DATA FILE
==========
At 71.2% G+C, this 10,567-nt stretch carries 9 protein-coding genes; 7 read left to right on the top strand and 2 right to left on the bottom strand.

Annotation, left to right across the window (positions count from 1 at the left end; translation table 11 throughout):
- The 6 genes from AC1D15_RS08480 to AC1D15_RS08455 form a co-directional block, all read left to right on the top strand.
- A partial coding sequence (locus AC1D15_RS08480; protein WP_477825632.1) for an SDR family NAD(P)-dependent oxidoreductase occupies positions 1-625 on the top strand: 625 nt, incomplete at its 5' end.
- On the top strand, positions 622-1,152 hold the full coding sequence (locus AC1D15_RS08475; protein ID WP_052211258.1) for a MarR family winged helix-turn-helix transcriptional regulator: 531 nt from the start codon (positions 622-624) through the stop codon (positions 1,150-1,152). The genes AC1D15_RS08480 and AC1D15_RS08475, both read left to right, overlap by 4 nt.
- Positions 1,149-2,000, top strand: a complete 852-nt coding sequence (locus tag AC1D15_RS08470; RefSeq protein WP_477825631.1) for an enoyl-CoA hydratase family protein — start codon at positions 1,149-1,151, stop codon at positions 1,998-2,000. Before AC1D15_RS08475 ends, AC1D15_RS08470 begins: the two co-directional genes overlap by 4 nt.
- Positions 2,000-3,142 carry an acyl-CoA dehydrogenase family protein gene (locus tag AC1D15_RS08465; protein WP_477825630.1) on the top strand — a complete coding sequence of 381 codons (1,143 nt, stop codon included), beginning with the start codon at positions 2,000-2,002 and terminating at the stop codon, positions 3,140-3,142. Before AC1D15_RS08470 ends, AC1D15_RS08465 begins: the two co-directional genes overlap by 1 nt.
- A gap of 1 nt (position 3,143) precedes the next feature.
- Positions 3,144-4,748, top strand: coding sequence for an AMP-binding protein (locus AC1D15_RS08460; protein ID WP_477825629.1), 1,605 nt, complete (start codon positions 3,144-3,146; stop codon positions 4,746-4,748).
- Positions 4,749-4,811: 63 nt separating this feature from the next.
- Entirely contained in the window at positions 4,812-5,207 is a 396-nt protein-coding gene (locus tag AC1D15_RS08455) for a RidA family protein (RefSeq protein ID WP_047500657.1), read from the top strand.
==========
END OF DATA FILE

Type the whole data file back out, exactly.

At 71.2% G+C, this 10,567-nt stretch carries 9 protein-coding genes; 7 read left to right on the top strand and 2 right to left on the bottom strand.

Annotation, left to right across the window (positions count from 1 at the left end; translation table 11 throughout):
- The 6 genes from AC1D15_RS08480 to AC1D15_RS08455 form a co-directional block, all read left to right on the top strand.
- A partial coding sequence (locus AC1D15_RS08480; protein WP_477825632.1) for an SDR family NAD(P)-dependent oxidoreductase occupies positions 1-625 on the top strand: 625 nt, incomplete at its 5' end.
- On the top strand, positions 622-1,152 hold the full coding sequence (locus AC1D15_RS08475; protein ID WP_052211258.1) for a MarR family winged helix-turn-helix transcriptional regulator: 531 nt from the start codon (positions 622-624) through the stop codon (positions 1,150-1,152). The genes AC1D15_RS08480 and AC1D15_RS08475, both read left to right, overlap by 4 nt.
- Positions 1,149-2,000, top strand: a complete 852-nt coding sequence (locus tag AC1D15_RS08470; RefSeq protein WP_477825631.1) for an enoyl-CoA hydratase family protein — start codon at positions 1,149-1,151, stop codon at positions 1,998-2,000. Before AC1D15_RS08475 ends, AC1D15_RS08470 begins: the two co-directional genes overlap by 4 nt.
- Positions 2,000-3,142 carry an acyl-CoA dehydrogenase family protein gene (locus tag AC1D15_RS08465; protein WP_477825630.1) on the top strand — a complete coding sequence of 381 codons (1,143 nt, stop codon included), beginning with the start codon at positions 2,000-2,002 and terminating at the stop codon, positions 3,140-3,142. Before AC1D15_RS08470 ends, AC1D15_RS08465 begins: the two co-directional genes overlap by 1 nt.
- A gap of 1 nt (position 3,143) precedes the next feature.
- Positions 3,144-4,748, top strand: coding sequence for an AMP-binding protein (locus AC1D15_RS08460; protein ID WP_477825629.1), 1,605 nt, complete (start codon positions 3,144-3,146; stop codon positions 4,746-4,748).
- Positions 4,749-4,811: 63 nt separating this feature from the next.
- Entirely contained in the window at positions 4,812-5,207 is a 396-nt protein-coding gene (locus tag AC1D15_RS08455) for a RidA family protein (RefSeq protein ID WP_047500657.1), read from the top strand.